What You Need to Know About Petya Ransomware

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CyberSecurity

You have likely heard the sayings “don’t reinvent the wheel,” and “imitation is the highest form of flattery.” Both aptly apply to Petya, a threat currently affecting organizations worldwide. To explain, Petya is not new. It was first discovered in 2016 as a form of ransomware that would not only encrypt files on the computer but also infect the Master Boot Record thus preventing machines from booting into the Windows Operating System.

Instead of “reinventing the wheel” by creating a new global threat, hackers made Petya even more dangerous by “imitating” WannaCry (a recent ransomware worm that took advantage of a Windows vulnerability in a way that had never been done with ransomware). In the past, ransomware would only affect a single machine and network drives the user had access to. While damaging, if regular backups were performed the network could return to a functional state in a reasonable period of time. What makes this new threat so dangerous is its ability to spread from computer to computer. Imagine, within hours, hundreds of PCs and servers being permanently decommissioned. This is happening as we speak to businesses throughout the world, especially in Europe.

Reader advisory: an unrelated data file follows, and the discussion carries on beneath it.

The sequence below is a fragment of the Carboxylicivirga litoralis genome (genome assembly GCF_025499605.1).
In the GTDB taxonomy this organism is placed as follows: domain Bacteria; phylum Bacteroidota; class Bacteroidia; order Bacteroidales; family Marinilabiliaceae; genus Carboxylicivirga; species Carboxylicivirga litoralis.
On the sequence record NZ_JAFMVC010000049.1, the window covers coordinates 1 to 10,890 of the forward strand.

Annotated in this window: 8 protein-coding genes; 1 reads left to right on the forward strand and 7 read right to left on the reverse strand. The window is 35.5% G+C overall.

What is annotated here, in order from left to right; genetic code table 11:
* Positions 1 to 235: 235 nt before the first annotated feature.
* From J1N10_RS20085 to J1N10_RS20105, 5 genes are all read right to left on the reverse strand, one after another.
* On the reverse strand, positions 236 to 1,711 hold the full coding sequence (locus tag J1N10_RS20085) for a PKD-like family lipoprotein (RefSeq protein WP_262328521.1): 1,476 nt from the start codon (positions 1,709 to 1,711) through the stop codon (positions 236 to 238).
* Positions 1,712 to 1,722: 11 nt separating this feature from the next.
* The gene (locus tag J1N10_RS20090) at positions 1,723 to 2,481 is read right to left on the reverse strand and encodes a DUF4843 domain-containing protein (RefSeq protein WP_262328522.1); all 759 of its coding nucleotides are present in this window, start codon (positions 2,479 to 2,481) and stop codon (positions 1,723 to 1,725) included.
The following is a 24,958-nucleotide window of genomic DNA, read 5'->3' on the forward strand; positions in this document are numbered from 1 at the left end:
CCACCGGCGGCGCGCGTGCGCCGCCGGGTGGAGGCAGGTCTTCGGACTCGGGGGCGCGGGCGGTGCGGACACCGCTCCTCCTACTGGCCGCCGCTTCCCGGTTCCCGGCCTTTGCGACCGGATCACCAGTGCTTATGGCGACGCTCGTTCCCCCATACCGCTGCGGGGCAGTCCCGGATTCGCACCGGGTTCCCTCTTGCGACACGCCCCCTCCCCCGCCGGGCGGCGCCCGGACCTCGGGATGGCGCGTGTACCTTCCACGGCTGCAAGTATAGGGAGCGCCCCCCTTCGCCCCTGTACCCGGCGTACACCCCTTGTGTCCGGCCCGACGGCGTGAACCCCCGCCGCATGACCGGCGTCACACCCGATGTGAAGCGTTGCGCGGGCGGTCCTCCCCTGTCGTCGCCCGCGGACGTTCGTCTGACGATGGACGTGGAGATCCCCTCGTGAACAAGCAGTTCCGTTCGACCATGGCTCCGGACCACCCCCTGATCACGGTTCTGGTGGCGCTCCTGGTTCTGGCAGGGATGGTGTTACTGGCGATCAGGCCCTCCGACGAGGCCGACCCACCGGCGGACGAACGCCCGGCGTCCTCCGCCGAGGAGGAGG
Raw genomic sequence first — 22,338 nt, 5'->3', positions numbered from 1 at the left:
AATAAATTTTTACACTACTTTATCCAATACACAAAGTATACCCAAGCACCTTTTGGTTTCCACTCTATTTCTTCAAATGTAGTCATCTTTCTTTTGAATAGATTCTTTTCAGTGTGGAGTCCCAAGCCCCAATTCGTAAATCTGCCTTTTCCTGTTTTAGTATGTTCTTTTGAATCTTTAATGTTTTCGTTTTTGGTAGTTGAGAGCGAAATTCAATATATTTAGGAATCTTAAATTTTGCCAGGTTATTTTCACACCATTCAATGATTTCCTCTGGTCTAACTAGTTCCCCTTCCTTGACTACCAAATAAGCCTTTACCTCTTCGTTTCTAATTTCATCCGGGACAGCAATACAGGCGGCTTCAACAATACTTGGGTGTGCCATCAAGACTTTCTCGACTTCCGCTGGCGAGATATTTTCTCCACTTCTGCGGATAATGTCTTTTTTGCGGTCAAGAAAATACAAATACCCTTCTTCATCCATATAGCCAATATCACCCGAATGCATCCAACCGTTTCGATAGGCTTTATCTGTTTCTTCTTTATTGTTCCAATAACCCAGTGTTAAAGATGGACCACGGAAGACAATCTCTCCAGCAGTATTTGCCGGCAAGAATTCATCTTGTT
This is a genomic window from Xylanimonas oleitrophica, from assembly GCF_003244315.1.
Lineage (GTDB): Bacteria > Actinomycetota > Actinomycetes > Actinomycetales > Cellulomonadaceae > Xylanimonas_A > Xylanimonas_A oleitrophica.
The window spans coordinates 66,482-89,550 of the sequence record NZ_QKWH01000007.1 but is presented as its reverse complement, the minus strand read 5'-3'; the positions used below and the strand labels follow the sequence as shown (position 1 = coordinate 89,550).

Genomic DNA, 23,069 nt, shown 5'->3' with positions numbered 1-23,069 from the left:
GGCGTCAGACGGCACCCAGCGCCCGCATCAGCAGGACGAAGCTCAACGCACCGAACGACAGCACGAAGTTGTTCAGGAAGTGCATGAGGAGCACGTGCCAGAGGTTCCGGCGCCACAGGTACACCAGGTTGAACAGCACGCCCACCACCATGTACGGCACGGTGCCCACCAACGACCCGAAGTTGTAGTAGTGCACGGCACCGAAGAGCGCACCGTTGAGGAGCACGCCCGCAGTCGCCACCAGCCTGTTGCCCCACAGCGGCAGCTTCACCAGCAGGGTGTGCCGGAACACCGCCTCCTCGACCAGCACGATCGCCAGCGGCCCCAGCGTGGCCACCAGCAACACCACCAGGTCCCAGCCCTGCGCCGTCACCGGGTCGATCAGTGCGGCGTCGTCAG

What can be done to protect your network from this new threat? First and foremost, patch your computers and servers with the latest Windows Updates. If you applied the recommended Microsoft MS17-010 associated with the WannaCry vulnerability, you have greatly reduced the chances of this worm from spreading throughout your network. Petya also has the ability to spread from PC to PC using permissions associated with the current user signed into the machine. Following best practice guidelines of not giving standard user accounts administrative privileges on the network or the domain will also greatly reduce the threat of this worm spreading.

When dealing with any security threat, follow these best practices:

  • Be cautious of what emails and attachments you open.
  • If you have questions about an email, attachment or webpage, bring it to your organization’s IT or security experts before doing anything, or reach out to us.
  • Ensure that your systems are patched with the latest Windows updates.
  • Educate your users – they are more likely to be the cause of a security incident than an attack from the outside. Security awareness training makes your whole organization safer.

This threat is still evolving and we’ll keep you updated as needed. As always, if you have any questions or concerns, don’t hesitate to reach out to us!

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Eric Monda

Eric Monda

Eric Monda is an IT Security Analyst and has been with ADNET Technologies since 2006. His extensive experience in the field combined with his background in IT allow him to fully understand the technical needs of clients while providing solutions for the security issues organizations face.

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